This event will explore how our local resources, when combined with the arts, can address the effects of climate change and create a pathway for sustainability for years to come. The first portion of the evening will feature four science fiction short films by directors Suzi YoonessiNanobah BeckerHugo Perez, and Ramin Bahrani exploring the potential futures of water, waste, and agriculture in the face of climate change. These films are collected from the FutureStates film archive. Following the films, local authors Sarena Ulibarri and Lauren Teffeau will read excerpts from their climate fiction (Cli-Fi) and Solarpunk themed stories. Solarpunk is a movement in speculative fiction that seeks to answer and embody the question “what does a sustainable civilization look like, and how can we get there?”

The book and film presentations will be followed by a discussion of an initiative, led by the Coalition of Sustainable Communities NM and Creative Santa Fe, to explore the development of a sustainable technology center in Santa Fe. This center would serve as an intellectual consortium and physical hub for institutions of higher education, national laboratories, non-profit and business partners to advance research, development and deployment in the area of sustainable technology in New Mexico.

The Santa Fe Watershed Association350.org New MexicoThe Santa Fe Community College Controlled Environment Agriculture Department, and other fantastic local resources will engage audience members in activities and education before and after the event.

This event is free and open to the public. Registration is required, and will open on the event webpage on Monday, May 6th at 6 PM. We will share the registration link at that time through our newsletter and social media. Snacks will be provided and complimentary childcare is available upon early request.

FEATURED ARTISTS

SARENA ULIBARRI is a graduate of the Clarion Fantasy and Science Fiction Writers’ Workshop at UCSD, and earned an MFA in Creative Writing from the University of Colorado, Boulder. Her fiction has appeared in magazines such as Lightspeed, Fantastic Stories of the Imagination, DreamForge, GigaNotoSaurus, and elsewhere, as well as anthologies such as The Gamer Chronicles and Biketopia: Bicycle Science Fiction Stories in Extreme Futures. She is Editor-in-Chief of World Weaver Press, and edited the optimistic science fiction anthologies Glass and Gardens: Solarpunk Summers (2018) and Glass and Gardens: Solarpunk Winters (2020).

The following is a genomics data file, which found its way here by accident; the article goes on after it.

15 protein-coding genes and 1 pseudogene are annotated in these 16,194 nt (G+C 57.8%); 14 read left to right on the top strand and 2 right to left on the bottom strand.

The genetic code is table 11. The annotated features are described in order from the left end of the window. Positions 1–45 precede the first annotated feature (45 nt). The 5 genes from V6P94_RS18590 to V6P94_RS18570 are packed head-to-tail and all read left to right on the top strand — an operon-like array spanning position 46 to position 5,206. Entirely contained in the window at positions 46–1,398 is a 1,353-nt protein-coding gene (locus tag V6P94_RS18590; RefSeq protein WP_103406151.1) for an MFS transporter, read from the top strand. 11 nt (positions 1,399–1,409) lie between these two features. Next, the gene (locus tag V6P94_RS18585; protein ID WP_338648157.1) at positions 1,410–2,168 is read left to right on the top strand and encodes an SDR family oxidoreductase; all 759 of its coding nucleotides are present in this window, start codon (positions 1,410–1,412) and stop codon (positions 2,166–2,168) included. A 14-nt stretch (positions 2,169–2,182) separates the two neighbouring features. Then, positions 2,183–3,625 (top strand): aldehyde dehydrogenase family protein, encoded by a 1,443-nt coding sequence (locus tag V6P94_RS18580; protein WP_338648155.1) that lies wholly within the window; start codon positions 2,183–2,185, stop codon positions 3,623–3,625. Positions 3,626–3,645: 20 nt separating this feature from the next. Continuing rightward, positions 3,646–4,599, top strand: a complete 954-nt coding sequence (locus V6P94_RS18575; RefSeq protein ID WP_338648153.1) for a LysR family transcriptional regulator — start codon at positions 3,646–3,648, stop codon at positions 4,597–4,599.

LAUREN C. TEFFEAU is an Albuquerque-based speculative fiction writer, and her short fiction can be found a variety of magazines and anthologies. Her novel Implanted (2018, Angry Robot) was shortlisted for the 2019 Compton Crook award for best first science fiction, fantasy, or horror novel and named by Grist.org as one of seven books imagining a better future.

Implanted shortlisted for the Compton Crook Award!

I’m thrilled to announce that my novel Implanted is a finalist for the 2019 Compton Crook award for best first science fiction, fantasy, or horror novel. The award has been presented through the Baltimore Science Fiction Society since 1983. File 770 has a good overview of the award, along with the BSFS site.

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When I first received notice of the award the day before, I kept rereading the email, wondering how on earth I finaled in a field of over 100 SF/F/H debuts. Even as the announcement went live yesterday to a flurry of congratulatory tweets and RTs, it still hasn’t quite sunk in. I mean, just look at the other finalists:

•    S.A. Chakraborty – The City of Brass
•    R. F. Kuang – The Poppy War
•    Rebecca Roanhorse – Trail of Lightning
•    Rena Rossner – Sisters of the Winter Wood
•    Nick Clark Windo – The Feed

These are all impressive writers with equally impressive debuts. Needless to say, besides some kermit flailing, impostor syndrome struck hard, but as with anything, the only antidote is to keep writing. At least that’s how it’s always been for me.

But the one thing that didn’t surprise me was Rebecca Roanhorse’s presence on the list for the electric Trail of Lightning. We were able to do some joint bookstore events when Implanted released, and we’re also in the same NM-based writing group. I’ve seen her work up close and personal, and I’m here to tell you she’s the real deal if you haven’t (somehow) read her stuff yet.

Anyway, I want to congratulate all of the finalists, give my thanks to the Baltimore Science Fiction Society for the time they’ve invested in curating this award over the years, and encourage everyone reading this to go out and support a debut novelist!